By Marcus Mark Ramos
|Not Quite Juvenile: French band, Juvenile, may be a new kid on the block but their presence on Clarke Quay’s fountain stage certainly didn’t give them away. PHOTO CREDITS: MARCUS MARK RAMOS|
Standing together in cliques, the crowd seemed like mere groups of curious onlookers before French electronic-pop band Juveniles stepped onto Clarke Quay’s fountain stage on 22 May 2014. But when the opening riff to their first song ‘Through the Night’, blared out from amplifiers, the crowd instantly eased up and swelled to an enthusiastic collective that filled Clarke Quay’s main square to the brim.
This being the first time that the unique sounding quartet had charmed Singapore with their scintillating performance, the response they received came as a pleasant surprise to them.
“This is the first time we’ve ever been here, and people actually checked out our name. Some people who came down and saw us said they knew us even before today’s show, which is amazing,” remarked Jean Sylvain Le Gouic (JP for short), the band’s lead vocalist.
Hailing from a northwest region in France named Brittany, the band is currently on its world tour. They have brought their addictive sound and catchy tracks to various places like China, Hong Kong, and of course, Music Matters Live 2014 in Singapore.
The band stood out not because it was the only band that originated from France, but because of its nostalgic synth-pop sound, which one would usually only hear in cheesy love songs from the ‘80s.
That didn’t matter, though- the French band’s sumptuous synthesizer and keyboard textures were awesome, and it definitely attracted the crowd with ease.
On the night of its performance here in Singapore, Juveniles performed infectious tunes such as Truth and Strangers, tracks which had no difficulty making everyone want to simply let loose and groove to the beat – which was exactly what the masses did.
Just watching the band from amongst the crowd, one can’t help but notice JP’s voice. A departure from the tenor-dominated vocal style of the genre, Jean’s boisterous vocals swells over the electrifying synth-driven soundscape of the band. With a distinctive baritone vocal style which was particularly soothing and bewitching as it echoed throughout the vicinity, his melancholic lyrics didn’t matter one bit. He could have strung incomprehensible sentences together and I would still be allured.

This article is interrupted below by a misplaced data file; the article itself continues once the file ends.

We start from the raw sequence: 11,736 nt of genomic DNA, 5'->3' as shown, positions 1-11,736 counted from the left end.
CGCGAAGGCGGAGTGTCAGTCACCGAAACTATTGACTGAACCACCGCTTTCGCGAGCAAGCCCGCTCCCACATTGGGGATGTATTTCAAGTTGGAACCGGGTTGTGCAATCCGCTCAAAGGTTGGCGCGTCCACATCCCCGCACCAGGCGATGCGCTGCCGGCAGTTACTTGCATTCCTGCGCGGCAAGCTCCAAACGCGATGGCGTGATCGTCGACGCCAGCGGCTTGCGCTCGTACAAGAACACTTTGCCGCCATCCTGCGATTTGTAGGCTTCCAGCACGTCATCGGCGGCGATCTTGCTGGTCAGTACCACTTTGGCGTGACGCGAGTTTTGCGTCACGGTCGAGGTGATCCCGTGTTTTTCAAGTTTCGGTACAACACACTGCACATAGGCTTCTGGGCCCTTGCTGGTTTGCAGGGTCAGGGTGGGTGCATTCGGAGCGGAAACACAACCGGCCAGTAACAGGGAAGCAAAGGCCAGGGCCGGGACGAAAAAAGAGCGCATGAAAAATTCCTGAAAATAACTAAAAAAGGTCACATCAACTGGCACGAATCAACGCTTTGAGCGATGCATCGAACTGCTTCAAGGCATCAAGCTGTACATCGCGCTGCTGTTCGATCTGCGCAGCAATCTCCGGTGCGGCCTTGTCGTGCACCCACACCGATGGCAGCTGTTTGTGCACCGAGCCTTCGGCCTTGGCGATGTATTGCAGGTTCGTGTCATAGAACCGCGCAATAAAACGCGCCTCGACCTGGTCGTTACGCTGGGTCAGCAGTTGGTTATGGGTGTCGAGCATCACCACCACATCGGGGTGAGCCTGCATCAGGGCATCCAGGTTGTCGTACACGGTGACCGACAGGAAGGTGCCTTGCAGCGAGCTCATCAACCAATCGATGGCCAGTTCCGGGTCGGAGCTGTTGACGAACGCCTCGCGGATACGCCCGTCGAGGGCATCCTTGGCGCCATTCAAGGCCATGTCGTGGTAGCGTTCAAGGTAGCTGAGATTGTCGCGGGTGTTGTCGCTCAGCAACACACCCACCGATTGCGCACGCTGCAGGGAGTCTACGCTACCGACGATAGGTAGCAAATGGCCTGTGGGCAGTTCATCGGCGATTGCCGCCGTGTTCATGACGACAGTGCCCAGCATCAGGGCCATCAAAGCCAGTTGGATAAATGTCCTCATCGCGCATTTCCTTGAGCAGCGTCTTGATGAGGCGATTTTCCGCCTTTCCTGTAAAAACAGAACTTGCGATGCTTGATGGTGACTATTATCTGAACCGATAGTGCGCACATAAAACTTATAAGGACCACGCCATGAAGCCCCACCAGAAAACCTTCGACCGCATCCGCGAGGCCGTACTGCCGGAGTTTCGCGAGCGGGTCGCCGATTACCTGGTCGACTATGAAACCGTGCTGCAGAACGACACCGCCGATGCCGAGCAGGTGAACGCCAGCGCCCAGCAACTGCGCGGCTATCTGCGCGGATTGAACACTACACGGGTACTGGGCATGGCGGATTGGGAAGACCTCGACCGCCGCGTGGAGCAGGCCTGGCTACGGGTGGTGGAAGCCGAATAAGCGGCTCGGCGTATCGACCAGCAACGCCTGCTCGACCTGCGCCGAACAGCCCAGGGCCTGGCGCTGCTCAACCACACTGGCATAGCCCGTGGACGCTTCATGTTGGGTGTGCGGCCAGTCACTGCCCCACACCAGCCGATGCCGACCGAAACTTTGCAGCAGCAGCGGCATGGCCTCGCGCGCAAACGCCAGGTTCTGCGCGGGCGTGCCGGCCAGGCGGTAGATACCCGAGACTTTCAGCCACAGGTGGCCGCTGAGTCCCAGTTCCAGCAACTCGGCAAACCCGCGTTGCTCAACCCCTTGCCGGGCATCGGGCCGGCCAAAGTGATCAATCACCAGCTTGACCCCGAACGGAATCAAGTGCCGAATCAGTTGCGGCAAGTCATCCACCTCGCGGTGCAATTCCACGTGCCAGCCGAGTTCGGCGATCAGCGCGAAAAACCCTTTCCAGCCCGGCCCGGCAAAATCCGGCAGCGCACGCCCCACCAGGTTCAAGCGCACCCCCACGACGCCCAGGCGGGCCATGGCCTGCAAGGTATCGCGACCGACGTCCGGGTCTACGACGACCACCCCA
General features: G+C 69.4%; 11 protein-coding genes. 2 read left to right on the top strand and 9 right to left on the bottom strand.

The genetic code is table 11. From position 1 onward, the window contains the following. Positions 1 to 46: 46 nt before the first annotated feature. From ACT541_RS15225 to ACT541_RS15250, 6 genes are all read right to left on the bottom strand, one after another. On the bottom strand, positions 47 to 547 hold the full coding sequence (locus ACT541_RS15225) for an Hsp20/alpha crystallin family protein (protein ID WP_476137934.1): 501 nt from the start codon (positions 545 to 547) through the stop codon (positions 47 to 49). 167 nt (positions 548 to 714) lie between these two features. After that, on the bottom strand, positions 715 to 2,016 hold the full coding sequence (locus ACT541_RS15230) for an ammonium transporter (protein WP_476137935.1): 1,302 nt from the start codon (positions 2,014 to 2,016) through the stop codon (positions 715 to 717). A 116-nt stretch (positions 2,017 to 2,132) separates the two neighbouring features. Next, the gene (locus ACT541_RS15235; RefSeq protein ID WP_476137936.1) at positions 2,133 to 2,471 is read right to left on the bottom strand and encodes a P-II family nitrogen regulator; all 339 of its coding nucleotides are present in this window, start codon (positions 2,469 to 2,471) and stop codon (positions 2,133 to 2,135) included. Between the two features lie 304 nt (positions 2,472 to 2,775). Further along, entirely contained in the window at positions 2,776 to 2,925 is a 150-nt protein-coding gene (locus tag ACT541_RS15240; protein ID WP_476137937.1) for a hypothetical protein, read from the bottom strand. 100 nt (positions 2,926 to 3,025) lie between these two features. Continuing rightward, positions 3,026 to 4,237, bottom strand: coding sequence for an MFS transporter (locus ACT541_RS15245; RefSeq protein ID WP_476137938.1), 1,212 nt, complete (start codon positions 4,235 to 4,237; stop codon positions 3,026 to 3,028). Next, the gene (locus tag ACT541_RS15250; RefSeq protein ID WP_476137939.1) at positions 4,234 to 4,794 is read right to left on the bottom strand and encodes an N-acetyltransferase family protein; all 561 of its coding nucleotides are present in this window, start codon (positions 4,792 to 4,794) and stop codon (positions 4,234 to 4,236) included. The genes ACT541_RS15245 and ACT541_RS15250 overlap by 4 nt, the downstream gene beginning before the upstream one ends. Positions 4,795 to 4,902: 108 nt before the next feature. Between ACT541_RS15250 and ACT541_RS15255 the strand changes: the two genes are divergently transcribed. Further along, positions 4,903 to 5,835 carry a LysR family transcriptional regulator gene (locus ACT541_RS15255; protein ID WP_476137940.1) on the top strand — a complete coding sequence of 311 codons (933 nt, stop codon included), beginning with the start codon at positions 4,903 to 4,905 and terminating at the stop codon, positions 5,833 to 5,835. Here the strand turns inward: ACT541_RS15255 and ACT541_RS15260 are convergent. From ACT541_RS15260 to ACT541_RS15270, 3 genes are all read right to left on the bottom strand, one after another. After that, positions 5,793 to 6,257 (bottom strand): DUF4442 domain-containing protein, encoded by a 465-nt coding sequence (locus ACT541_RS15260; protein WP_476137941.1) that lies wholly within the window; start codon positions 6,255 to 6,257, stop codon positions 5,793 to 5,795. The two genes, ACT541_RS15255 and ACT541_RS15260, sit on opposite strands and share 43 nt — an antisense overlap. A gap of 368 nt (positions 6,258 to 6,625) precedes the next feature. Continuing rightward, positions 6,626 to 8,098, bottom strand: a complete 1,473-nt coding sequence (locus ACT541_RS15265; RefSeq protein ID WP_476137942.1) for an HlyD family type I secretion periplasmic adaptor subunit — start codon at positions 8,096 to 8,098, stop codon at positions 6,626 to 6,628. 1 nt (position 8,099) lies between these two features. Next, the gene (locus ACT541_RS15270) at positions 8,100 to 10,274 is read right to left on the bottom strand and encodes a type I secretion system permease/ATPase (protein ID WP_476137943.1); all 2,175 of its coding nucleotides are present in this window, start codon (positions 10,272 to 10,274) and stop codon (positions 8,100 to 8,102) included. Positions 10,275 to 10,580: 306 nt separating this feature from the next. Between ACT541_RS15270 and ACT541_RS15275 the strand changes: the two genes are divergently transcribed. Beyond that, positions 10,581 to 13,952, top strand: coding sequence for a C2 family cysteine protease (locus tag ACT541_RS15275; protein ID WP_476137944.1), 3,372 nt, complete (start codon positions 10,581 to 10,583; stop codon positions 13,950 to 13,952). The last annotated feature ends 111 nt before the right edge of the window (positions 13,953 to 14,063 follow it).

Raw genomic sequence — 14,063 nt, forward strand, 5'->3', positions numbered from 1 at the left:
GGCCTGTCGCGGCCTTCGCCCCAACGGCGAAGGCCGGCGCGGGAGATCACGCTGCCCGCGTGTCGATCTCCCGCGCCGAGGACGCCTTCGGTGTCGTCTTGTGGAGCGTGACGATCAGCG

With such an interesting sound, one of the things that I wanted to find out the most was their inspiration. Just what was it that motivated them to proceed in such a bold direction? It wasn’t easy, but I managed to catch up with JP for a mini interview just before the band left the venue.
When asked about his influences, this was what he had to say, “Well, it’s funny you should ask. Just three days ago, I was with Andy Rourke, the bassist for The Smiths. I told him that he was a very big influence for me. The guys from The Smiths, they did something new back then. Morissey is clearly a big vocal influence for me.”
But of course, the biggest game changers in the indie scene during the 1980s: The Smiths. You could easily spot the similarities between JP’s singing to that of the legend that is Morissey.
When asked about his thoughts on the local music scene, JP had nothing but praises. One that stood out was how he described Singaporeans as “curious” – a trait that serves foreign bands well, when the latter is invited to perform here.
Without even two years under its belt, Juveniles has already garnered millions of YouTube views and also created a name for itself in the French music scene.
Needless to say, the band’s raw talent and passion for music will only further surpass expectations all over the world in the long run.